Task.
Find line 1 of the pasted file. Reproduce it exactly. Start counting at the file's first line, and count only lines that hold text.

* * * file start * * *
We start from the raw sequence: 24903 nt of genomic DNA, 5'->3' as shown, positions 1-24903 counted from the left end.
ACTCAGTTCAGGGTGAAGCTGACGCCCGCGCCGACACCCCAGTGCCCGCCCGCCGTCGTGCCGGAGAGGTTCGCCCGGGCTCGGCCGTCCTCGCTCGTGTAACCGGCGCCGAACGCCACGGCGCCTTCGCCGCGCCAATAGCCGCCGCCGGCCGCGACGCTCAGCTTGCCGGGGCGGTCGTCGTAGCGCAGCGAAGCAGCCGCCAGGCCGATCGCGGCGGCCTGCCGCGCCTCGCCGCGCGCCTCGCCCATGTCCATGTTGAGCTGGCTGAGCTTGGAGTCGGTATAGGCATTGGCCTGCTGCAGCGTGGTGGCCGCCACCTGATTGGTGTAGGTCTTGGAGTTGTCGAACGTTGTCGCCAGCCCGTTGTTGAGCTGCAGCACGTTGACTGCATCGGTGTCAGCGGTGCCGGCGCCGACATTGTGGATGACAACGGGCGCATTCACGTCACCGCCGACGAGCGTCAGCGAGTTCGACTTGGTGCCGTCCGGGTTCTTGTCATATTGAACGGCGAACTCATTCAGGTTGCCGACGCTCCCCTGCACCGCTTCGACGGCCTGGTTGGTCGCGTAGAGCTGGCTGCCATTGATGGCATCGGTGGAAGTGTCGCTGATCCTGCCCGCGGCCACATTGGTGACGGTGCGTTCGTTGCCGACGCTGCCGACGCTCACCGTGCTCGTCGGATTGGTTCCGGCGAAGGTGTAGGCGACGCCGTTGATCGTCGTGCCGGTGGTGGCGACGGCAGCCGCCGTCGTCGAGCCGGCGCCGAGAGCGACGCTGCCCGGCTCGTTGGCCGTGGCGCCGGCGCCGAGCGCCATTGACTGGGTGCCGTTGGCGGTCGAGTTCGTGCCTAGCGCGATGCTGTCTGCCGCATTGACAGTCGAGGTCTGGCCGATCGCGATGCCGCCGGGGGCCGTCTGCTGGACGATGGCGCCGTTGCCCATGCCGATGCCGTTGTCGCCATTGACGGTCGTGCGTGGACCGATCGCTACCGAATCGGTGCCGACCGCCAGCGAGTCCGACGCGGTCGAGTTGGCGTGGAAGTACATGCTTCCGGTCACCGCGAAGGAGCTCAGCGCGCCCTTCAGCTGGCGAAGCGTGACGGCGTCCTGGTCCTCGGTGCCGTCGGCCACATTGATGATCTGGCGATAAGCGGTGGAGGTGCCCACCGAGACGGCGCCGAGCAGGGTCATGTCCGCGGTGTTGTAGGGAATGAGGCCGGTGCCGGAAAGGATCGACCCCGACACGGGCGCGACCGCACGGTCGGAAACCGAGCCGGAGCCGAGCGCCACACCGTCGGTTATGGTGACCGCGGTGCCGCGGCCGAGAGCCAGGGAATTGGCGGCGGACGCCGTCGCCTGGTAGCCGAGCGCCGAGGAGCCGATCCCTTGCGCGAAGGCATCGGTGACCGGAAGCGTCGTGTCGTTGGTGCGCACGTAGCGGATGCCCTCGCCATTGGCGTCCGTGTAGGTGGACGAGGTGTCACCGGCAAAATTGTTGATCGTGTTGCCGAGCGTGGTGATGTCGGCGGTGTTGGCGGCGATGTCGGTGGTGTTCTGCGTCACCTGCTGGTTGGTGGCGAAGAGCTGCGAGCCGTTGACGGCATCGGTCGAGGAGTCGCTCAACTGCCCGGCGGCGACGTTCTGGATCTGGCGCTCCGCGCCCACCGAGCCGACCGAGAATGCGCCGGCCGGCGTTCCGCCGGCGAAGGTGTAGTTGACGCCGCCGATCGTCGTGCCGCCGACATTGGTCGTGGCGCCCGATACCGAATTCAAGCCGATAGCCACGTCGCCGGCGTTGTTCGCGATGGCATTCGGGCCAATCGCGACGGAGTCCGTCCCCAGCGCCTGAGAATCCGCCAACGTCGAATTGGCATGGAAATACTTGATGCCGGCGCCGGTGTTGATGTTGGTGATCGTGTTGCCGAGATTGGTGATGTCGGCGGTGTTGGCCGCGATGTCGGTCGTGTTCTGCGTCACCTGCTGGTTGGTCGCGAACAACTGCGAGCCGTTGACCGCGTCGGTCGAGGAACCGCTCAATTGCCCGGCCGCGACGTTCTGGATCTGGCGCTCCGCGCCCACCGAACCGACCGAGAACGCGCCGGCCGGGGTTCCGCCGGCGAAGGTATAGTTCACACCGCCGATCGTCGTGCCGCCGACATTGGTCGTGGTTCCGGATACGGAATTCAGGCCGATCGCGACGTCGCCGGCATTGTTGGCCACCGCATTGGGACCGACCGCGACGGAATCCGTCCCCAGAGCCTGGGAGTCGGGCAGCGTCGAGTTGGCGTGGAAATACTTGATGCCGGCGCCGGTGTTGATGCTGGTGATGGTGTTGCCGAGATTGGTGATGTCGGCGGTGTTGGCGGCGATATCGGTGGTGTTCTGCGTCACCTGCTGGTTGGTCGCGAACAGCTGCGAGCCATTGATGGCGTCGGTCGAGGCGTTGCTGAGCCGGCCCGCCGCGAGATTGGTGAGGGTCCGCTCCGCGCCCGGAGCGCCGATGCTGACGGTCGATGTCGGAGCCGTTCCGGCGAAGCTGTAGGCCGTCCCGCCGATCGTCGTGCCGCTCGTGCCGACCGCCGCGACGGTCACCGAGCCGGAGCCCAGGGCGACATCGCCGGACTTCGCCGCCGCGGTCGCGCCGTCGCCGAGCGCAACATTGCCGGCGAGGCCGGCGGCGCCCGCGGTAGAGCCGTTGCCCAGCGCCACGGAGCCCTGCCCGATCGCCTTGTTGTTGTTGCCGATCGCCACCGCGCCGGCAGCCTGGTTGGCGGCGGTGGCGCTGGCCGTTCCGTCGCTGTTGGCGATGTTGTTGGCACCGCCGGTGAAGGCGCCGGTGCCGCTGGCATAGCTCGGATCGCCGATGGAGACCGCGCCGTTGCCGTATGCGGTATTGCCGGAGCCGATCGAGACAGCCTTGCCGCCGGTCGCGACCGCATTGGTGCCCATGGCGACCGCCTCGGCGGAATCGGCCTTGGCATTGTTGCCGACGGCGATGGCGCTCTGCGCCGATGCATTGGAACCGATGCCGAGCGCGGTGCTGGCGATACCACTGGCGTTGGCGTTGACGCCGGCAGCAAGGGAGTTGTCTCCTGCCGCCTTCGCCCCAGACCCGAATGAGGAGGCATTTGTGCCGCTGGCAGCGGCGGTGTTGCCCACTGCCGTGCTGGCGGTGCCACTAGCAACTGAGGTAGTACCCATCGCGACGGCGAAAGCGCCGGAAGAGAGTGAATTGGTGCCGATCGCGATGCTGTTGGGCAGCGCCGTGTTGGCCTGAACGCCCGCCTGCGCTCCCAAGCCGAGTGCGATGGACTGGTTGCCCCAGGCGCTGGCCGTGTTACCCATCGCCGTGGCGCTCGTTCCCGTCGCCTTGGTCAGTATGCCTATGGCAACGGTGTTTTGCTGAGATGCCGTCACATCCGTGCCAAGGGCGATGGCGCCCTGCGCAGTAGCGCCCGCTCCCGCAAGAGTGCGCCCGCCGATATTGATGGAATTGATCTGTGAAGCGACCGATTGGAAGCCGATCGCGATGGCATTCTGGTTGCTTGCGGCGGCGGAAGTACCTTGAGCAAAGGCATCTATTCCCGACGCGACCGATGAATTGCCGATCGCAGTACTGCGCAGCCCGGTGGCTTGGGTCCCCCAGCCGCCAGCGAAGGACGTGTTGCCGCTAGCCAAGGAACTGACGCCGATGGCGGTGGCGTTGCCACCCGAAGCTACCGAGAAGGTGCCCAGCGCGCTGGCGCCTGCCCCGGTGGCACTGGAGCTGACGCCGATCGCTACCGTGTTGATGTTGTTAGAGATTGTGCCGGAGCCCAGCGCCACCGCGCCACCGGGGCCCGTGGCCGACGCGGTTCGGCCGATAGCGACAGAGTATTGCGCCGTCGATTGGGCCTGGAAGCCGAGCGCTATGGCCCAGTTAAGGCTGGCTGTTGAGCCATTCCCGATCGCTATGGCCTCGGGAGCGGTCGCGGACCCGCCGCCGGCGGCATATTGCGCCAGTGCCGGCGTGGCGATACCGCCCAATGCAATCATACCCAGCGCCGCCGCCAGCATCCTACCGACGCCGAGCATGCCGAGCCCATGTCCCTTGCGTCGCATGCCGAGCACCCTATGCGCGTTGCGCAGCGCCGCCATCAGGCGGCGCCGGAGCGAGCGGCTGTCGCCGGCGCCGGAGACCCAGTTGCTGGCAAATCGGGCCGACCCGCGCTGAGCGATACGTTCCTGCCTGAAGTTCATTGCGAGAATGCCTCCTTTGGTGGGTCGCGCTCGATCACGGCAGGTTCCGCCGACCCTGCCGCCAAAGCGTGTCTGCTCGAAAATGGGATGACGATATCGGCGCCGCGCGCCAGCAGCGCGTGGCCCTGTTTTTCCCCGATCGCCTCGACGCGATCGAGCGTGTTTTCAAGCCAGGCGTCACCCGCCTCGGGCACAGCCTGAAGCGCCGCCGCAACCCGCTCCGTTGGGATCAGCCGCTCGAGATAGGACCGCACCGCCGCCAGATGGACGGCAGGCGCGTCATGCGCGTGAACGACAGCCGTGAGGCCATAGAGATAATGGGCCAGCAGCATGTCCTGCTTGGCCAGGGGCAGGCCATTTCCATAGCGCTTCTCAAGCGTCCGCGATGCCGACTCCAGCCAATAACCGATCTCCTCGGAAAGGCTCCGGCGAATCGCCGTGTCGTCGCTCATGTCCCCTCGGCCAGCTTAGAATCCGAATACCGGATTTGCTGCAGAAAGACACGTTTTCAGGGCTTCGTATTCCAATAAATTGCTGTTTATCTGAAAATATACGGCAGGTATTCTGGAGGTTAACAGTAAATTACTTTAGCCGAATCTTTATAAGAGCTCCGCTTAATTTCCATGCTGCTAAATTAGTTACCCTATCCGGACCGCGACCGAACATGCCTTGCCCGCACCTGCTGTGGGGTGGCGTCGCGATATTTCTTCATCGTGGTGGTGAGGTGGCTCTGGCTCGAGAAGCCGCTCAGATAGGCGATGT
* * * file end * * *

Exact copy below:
We start from the raw sequence: 24903 nt of genomic DNA, 5'->3' as shown, positions 1-24903 counted from the left end.